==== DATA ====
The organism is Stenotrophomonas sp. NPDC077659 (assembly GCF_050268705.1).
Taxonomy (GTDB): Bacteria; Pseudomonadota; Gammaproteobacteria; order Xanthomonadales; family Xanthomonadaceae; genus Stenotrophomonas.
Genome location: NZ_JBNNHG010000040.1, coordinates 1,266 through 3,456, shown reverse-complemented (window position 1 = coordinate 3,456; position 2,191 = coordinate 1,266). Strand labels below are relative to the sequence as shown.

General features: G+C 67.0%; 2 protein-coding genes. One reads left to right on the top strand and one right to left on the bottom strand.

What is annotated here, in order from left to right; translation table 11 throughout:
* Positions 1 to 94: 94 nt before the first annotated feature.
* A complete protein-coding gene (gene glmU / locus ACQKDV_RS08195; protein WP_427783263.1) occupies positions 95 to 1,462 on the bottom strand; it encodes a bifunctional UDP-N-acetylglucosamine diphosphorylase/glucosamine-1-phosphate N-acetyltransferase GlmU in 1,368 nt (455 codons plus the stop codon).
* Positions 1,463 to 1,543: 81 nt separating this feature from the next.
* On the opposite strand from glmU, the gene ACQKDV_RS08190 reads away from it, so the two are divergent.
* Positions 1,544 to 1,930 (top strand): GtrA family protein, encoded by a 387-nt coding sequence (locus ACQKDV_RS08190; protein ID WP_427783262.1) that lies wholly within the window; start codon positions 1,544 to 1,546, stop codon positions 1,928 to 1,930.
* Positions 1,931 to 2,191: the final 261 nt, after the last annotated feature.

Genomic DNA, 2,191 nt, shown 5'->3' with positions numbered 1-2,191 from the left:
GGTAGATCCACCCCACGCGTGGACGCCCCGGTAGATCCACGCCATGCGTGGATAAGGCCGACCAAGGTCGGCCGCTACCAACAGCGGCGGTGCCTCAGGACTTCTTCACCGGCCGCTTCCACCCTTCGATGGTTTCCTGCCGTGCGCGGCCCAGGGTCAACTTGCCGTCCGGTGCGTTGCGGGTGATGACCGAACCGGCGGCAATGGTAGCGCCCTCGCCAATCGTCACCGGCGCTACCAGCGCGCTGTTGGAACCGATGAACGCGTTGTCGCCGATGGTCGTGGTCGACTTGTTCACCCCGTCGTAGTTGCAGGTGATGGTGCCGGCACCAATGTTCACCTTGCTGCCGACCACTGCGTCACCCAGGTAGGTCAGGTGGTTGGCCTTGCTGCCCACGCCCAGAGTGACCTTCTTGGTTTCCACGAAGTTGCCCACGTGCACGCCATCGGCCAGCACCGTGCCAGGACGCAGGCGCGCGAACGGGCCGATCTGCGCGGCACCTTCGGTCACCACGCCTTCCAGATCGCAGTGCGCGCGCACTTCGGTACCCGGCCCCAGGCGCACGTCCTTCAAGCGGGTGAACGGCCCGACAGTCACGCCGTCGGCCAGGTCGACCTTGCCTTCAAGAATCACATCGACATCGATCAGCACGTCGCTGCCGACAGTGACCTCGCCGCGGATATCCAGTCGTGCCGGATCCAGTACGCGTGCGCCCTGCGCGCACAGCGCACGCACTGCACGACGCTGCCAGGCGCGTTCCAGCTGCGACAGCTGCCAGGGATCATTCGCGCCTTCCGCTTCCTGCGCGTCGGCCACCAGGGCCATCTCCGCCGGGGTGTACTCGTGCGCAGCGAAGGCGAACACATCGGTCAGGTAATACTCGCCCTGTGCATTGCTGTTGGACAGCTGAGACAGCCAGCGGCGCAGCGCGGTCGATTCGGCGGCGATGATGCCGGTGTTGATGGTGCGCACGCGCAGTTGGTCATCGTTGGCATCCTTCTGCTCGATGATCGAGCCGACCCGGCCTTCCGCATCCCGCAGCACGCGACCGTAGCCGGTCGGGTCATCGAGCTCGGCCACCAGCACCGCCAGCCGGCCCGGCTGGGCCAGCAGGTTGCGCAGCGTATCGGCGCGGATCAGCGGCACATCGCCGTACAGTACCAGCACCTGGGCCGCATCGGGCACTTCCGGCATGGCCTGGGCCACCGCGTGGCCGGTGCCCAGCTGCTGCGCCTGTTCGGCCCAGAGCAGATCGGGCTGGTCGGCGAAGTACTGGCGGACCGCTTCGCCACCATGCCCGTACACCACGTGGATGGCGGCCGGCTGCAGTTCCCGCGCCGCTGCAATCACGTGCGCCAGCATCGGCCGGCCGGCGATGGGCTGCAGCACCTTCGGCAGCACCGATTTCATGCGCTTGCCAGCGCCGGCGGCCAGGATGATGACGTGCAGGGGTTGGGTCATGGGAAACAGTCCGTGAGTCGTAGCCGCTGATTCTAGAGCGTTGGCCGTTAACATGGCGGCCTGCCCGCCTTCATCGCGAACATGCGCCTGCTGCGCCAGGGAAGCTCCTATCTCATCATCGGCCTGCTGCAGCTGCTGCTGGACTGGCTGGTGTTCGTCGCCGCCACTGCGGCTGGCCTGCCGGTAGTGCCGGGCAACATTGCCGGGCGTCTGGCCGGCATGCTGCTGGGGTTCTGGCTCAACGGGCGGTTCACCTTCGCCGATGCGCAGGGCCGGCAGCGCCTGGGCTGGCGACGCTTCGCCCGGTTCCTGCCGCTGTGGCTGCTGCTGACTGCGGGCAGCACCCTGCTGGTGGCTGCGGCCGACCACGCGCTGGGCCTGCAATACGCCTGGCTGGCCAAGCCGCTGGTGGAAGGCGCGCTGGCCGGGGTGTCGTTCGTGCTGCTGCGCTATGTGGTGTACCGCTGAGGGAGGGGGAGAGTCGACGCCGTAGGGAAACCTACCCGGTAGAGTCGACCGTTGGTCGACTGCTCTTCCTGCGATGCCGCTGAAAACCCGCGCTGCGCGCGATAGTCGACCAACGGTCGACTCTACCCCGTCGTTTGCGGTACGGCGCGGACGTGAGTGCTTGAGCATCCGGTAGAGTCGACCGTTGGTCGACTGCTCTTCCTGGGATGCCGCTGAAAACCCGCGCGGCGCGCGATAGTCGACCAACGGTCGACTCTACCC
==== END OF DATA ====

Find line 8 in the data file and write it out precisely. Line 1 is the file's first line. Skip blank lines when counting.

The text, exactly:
* Positions 1,463 to 1,543: 81 nt separating this feature from the next.